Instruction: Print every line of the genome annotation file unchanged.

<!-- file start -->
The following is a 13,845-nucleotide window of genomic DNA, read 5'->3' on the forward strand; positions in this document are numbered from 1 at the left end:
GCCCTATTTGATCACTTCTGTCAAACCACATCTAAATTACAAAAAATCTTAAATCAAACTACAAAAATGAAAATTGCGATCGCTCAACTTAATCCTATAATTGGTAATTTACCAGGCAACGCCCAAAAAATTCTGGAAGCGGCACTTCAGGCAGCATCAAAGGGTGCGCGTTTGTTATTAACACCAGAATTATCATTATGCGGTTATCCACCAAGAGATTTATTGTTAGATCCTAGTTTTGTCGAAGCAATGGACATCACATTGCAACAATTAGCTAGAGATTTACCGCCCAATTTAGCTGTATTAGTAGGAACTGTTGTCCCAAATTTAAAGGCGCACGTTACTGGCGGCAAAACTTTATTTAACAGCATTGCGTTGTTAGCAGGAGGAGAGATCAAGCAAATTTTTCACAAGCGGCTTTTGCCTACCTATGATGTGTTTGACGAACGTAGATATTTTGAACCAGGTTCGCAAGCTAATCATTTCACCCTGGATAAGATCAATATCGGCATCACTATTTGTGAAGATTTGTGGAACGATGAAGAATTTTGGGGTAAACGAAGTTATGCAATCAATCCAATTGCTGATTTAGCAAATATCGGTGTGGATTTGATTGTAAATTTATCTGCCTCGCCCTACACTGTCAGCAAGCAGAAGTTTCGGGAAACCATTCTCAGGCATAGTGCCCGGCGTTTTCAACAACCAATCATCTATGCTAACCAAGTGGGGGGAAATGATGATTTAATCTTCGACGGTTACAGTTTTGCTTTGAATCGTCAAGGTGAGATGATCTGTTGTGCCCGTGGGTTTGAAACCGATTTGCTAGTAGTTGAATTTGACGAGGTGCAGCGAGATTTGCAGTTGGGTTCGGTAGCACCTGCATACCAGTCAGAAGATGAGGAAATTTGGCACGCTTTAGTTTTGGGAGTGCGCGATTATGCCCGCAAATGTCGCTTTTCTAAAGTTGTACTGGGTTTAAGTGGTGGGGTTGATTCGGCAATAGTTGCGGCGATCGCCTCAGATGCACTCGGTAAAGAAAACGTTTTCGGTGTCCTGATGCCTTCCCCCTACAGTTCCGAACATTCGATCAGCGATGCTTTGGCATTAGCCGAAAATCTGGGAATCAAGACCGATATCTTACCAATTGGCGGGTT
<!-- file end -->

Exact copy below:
The following is a 13,845-nucleotide window of genomic DNA, read 5'->3' on the forward strand; positions in this document are numbered from 1 at the left end:
GCCCTATTTGATCACTTCTGTCAAACCACATCTAAATTACAAAAAATCTTAAATCAAACTACAAAAATGAAAATTGCGATCGCTCAACTTAATCCTATAATTGGTAATTTACCAGGCAACGCCCAAAAAATTCTGGAAGCGGCACTTCAGGCAGCATCAAAGGGTGCGCGTTTGTTATTAACACCAGAATTATCATTATGCGGTTATCCACCAAGAGATTTATTGTTAGATCCTAGTTTTGTCGAAGCAATGGACATCACATTGCAACAATTAGCTAGAGATTTACCGCCCAATTTAGCTGTATTAGTAGGAACTGTTGTCCCAAATTTAAAGGCGCACGTTACTGGCGGCAAAACTTTATTTAACAGCATTGCGTTGTTAGCAGGAGGAGAGATCAAGCAAATTTTTCACAAGCGGCTTTTGCCTACCTATGATGTGTTTGACGAACGTAGATATTTTGAACCAGGTTCGCAAGCTAATCATTTCACCCTGGATAAGATCAATATCGGCATCACTATTTGTGAAGATTTGTGGAACGATGAAGAATTTTGGGGTAAACGAAGTTATGCAATCAATCCAATTGCTGATTTAGCAAATATCGGTGTGGATTTGATTGTAAATTTATCTGCCTCGCCCTACACTGTCAGCAAGCAGAAGTTTCGGGAAACCATTCTCAGGCATAGTGCCCGGCGTTTTCAACAACCAATCATCTATGCTAACCAAGTGGGGGGAAATGATGATTTAATCTTCGACGGTTACAGTTTTGCTTTGAATCGTCAAGGTGAGATGATCTGTTGTGCCCGTGGGTTTGAAACCGATTTGCTAGTAGTTGAATTTGACGAGGTGCAGCGAGATTTGCAGTTGGGTTCGGTAGCACCTGCATACCAGTCAGAAGATGAGGAAATTTGGCACGCTTTAGTTTTGGGAGTGCGCGATTATGCCCGCAAATGTCGCTTTTCTAAAGTTGTACTGGGTTTAAGTGGTGGGGTTGATTCGGCAATAGTTGCGGCGATCGCCTCAGATGCACTCGGTAAAGAAAACGTTTTCGGTGTCCTGATGCCTTCCCCCTACAGTTCCGAACATTCGATCAGCGATGCTTTGGCATTAGCCGAAAATCTGGGAATCAAGACCGATATCTTACCAATTGGCGGGTT